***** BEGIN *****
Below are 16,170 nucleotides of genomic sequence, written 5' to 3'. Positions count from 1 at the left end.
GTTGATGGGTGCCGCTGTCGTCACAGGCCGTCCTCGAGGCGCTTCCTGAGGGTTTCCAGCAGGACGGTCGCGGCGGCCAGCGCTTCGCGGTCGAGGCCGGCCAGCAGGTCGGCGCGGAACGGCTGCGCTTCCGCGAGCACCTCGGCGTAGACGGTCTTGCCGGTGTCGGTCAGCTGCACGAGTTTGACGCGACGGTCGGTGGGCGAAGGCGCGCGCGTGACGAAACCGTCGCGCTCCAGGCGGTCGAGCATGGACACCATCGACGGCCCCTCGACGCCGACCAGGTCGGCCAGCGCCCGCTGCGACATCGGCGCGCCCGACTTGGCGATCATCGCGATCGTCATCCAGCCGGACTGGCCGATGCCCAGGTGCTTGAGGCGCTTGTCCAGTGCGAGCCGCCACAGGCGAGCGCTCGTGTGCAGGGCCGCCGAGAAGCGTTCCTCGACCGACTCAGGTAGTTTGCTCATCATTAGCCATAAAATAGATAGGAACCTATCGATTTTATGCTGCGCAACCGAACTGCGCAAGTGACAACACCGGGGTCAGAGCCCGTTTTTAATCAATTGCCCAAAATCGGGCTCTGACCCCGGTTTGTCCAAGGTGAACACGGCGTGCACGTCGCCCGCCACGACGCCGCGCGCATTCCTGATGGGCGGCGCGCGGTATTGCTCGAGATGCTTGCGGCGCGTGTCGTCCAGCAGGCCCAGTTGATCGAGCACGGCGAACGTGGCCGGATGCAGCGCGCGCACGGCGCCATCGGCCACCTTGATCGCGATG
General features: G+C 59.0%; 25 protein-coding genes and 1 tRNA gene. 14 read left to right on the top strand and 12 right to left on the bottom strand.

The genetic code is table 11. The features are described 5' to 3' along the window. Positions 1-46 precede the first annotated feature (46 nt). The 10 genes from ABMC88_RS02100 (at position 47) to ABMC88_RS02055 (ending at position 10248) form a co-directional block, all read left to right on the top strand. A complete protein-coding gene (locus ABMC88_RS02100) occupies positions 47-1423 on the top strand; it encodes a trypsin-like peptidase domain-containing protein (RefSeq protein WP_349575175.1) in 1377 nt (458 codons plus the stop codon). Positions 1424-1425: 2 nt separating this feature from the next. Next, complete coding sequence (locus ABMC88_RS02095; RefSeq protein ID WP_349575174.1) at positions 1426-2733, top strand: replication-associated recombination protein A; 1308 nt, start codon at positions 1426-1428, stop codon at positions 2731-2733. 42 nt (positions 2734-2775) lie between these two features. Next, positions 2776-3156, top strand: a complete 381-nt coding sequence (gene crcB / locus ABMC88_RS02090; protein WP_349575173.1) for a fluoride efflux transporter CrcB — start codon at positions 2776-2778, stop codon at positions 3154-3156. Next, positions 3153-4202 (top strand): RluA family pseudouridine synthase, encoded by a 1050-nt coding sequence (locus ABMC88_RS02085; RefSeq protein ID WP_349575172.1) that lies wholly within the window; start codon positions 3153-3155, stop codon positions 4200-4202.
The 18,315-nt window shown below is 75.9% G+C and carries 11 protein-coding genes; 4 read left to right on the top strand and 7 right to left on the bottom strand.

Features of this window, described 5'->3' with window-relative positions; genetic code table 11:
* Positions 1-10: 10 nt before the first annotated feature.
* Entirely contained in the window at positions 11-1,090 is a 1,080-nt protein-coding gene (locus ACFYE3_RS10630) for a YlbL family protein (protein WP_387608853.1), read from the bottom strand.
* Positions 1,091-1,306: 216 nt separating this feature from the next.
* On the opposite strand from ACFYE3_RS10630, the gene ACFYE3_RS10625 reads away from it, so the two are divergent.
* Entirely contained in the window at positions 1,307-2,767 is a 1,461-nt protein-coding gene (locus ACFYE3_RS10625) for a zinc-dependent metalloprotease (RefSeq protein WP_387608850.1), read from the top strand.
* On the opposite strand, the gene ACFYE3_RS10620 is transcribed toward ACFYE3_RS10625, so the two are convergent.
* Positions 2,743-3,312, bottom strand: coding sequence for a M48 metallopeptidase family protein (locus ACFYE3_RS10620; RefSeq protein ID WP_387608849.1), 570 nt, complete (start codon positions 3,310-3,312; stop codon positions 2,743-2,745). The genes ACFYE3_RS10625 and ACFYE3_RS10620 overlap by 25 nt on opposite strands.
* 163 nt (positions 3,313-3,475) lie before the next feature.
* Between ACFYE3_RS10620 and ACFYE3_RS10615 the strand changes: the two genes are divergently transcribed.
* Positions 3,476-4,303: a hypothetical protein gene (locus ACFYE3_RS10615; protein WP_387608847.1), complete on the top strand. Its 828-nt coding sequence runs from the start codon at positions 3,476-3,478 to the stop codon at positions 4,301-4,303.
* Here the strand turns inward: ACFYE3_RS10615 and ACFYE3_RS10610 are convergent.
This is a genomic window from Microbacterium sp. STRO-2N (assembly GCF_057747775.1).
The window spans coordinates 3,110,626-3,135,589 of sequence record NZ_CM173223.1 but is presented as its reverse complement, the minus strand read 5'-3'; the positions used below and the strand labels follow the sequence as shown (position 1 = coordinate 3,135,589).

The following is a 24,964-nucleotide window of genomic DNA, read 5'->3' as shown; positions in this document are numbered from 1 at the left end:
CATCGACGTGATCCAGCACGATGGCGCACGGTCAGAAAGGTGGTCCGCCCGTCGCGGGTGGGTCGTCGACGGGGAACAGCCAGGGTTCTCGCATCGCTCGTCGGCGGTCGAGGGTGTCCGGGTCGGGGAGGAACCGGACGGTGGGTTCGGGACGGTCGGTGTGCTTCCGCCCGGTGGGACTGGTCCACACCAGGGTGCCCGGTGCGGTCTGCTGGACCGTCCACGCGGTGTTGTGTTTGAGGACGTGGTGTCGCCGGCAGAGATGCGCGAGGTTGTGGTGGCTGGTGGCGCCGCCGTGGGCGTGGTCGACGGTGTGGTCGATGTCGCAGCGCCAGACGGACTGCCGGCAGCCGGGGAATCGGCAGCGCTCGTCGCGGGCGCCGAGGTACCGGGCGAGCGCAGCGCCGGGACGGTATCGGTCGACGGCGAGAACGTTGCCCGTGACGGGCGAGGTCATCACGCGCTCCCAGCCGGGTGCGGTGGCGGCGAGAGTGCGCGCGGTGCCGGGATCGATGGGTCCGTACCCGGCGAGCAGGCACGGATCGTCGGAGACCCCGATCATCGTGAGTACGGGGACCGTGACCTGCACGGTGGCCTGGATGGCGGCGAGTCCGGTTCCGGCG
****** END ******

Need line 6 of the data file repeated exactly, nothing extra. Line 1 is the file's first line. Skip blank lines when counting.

Features of this window, described 5'->3' with window-relative positions; genetic code table 11: